# Implementing the GSAT algorithm - How to select which literal to flip?

The GSAT algorithm is, for the most part, straight forward: You get a formula in conjunctive normal form and flip the literals of the clauses until you find a solution that satisfies the formula or you reach the max_tries/max_flips limit and find no solution.

I'm implementing the following algorithm:

procedure GSAT(A,Max_Tries,Max_Flips)
A: is a CNF formula
for i:=1 to Max_Tries do
S <- instantiation of variables
for j:=1 to Max_Iter do
if A satisfiable by S then
return S
endif
V <- the variable whose flip yield the most important raise in the number of satisfied clauses;
S <- S with V flipped;
endfor
endfor
return the best instantiation found
end GSAT


I'm having trouble interpreting the following line:

V <- the variable whose flip yield the most important raise in the number of satisfied clauses;


Isn't the maximum number of satisfied clauses what we're looking for? It seems to me that we're trying to use the solution or approximations to it to find the solution.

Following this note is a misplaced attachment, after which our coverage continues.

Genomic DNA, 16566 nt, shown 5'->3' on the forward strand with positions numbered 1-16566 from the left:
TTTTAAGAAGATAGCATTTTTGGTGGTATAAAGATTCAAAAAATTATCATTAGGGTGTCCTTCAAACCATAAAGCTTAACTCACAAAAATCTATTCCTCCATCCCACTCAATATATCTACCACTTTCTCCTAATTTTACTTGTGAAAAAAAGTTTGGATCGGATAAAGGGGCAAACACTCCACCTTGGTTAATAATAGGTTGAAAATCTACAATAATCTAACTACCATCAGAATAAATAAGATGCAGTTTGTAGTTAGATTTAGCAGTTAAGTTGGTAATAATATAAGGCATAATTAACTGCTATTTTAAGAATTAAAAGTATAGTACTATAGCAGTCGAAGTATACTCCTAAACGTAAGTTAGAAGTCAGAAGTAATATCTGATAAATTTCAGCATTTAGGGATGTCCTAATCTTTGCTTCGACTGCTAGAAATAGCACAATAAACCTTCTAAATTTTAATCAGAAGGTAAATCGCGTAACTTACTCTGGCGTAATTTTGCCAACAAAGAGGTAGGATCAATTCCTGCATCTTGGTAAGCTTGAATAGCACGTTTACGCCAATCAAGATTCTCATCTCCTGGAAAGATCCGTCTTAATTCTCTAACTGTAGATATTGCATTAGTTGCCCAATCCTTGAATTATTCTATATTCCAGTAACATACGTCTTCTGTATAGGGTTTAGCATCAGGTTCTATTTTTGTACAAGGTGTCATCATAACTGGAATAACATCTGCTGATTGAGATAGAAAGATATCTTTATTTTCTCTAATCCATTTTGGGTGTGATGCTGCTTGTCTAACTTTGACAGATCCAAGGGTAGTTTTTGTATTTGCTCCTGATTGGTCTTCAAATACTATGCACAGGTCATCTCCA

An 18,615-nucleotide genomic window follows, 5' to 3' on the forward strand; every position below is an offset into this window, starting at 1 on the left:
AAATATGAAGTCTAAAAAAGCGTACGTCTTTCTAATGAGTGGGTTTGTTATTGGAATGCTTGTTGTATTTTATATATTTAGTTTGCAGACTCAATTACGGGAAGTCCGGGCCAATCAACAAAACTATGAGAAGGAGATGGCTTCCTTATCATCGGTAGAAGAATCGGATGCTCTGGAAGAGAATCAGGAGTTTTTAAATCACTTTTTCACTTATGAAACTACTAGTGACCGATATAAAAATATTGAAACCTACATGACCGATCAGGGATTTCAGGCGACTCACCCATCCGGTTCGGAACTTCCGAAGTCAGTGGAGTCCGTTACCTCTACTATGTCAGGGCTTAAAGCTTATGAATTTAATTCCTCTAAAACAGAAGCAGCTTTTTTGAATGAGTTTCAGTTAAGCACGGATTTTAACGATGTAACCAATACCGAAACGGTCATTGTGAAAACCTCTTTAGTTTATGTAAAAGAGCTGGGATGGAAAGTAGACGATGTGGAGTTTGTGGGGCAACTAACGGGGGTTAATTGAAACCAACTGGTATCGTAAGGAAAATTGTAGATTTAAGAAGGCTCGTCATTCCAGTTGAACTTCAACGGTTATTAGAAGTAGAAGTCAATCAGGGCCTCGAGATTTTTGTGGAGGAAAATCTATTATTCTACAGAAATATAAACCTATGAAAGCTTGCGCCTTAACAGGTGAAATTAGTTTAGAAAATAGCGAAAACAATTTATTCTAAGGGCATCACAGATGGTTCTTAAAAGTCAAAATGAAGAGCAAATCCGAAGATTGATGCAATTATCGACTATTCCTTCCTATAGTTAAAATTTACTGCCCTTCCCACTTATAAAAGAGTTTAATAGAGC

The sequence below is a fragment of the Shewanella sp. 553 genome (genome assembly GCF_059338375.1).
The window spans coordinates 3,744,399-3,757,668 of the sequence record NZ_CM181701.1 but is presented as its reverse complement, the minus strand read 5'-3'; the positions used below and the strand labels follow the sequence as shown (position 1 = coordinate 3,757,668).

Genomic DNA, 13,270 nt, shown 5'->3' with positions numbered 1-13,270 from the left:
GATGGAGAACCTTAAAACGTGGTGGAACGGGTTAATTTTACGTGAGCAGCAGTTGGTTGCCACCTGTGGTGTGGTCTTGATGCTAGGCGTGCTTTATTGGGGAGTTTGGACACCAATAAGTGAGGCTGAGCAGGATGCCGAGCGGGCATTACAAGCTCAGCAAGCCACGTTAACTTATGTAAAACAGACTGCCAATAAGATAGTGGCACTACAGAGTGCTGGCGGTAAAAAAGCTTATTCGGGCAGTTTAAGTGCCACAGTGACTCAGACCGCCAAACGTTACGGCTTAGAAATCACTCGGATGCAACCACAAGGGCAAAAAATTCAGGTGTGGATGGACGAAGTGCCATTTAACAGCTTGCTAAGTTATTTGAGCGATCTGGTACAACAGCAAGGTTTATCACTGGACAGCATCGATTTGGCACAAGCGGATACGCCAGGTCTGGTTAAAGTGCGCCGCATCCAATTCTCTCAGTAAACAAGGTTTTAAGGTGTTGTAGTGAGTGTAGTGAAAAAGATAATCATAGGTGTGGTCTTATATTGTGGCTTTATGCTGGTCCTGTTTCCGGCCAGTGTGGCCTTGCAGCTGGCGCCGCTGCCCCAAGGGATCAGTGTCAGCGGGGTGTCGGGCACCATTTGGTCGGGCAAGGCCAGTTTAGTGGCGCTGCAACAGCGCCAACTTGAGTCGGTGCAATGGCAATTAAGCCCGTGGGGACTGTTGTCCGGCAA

I've thought of some ways to do this but It'd be good to hear other points of view (The assumption is that once the variable is flipped once it is selected.):

• Generate a state space with all possible flips and search the space for a literal that results in the best approximation to the goal state.
• Randomly select the variable that I will flip starting with the literals that are more common.
• Pick a random literal.

## 1 Answer

Isn't the maximum number of satisfied clauses what we're looking for?

Yes, we're looking for an assignment that satisfies the maximum number of clauses (that is all of them, preferably). And to that end we ask ourselves "Which single variable will bring us closest to this goal when flipping it?" and then flip it.

It seems to me that we're trying to use the solution or approximations to it to find the solution.

Using the solution would be if we asked "Which combination of multiple flips would give the best result?" or simply "Which assignment would be the best?". However that's not what we're doing, we're only looking one step ahead. Using an approximation of the solution seems like an accurate description. However there's nothing wrong with that. That's how greedy strategies work.

Generate a state space with all possible flips and search the space for a literal that results in the best approximation to the goal state.

Right.